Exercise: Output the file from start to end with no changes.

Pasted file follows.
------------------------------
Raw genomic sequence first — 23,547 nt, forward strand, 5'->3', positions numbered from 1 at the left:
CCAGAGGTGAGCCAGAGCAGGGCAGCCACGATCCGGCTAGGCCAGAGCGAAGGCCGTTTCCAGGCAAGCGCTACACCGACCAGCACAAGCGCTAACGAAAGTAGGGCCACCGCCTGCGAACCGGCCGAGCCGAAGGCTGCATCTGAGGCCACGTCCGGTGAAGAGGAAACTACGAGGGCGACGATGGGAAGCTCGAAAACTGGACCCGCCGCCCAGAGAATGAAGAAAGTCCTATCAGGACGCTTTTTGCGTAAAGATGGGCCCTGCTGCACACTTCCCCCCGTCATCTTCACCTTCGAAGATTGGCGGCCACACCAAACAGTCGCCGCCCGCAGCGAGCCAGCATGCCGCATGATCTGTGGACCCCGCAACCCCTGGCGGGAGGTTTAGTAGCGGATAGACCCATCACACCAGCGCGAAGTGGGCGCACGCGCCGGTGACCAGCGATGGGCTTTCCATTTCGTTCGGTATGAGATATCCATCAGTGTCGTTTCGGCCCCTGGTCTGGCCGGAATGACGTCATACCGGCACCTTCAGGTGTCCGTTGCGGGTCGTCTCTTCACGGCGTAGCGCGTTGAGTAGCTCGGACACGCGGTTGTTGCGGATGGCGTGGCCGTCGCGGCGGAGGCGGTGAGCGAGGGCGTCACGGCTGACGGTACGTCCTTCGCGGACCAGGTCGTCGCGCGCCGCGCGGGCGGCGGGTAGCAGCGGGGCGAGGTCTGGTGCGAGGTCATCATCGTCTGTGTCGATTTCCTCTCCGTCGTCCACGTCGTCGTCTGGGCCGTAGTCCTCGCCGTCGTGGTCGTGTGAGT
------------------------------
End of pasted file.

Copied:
Raw genomic sequence first — 23,547 nt, forward strand, 5'->3', positions numbered from 1 at the left:
CCAGAGGTGAGCCAGAGCAGGGCAGCCACGATCCGGCTAGGCCAGAGCGAAGGCCGTTTCCAGGCAAGCGCTACACCGACCAGCACAAGCGCTAACGAAAGTAGGGCCACCGCCTGCGAACCGGCCGAGCCGAAGGCTGCATCTGAGGCCACGTCCGGTGAAGAGGAAACTACGAGGGCGACGATGGGAAGCTCGAAAACTGGACCCGCCGCCCAGAGAATGAAGAAAGTCCTATCAGGACGCTTTTTGCGTAAAGATGGGCCCTGCTGCACACTTCCCCCCGTCATCTTCACCTTCGAAGATTGGCGGCCACACCAAACAGTCGCCGCCCGCAGCGAGCCAGCATGCCGCATGATCTGTGGACCCCGCAACCCCTGGCGGGAGGTTTAGTAGCGGATAGACCCATCACACCAGCGCGAAGTGGGCGCACGCGCCGGTGACCAGCGATGGGCTTTCCATTTCGTTCGGTATGAGATATCCATCAGTGTCGTTTCGGCCCCTGGTCTGGCCGGAATGACGTCATACCGGCACCTTCAGGTGTCCGTTGCGGGTCGTCTCTTCACGGCGTAGCGCGTTGAGTAGCTCGGACACGCGGTTGTTGCGGATGGCGTGGCCGTCGCGGCGGAGGCGGTGAGCGAGGGCGTCACGGCTGACGGTACGTCCTTCGCGGACCAGGTCGTCGCGCGCCGCGCGGGCGGCGGGTAGCAGCGGGGCGAGGTCTGGTGCGAGGTCATCATCGTCTGTGTCGATTTCCTCTCCGTCGTCCACGTCGTCGTCTGGGCCGTAGTCCTCGCCGTCGTGGTCGTGTGAGT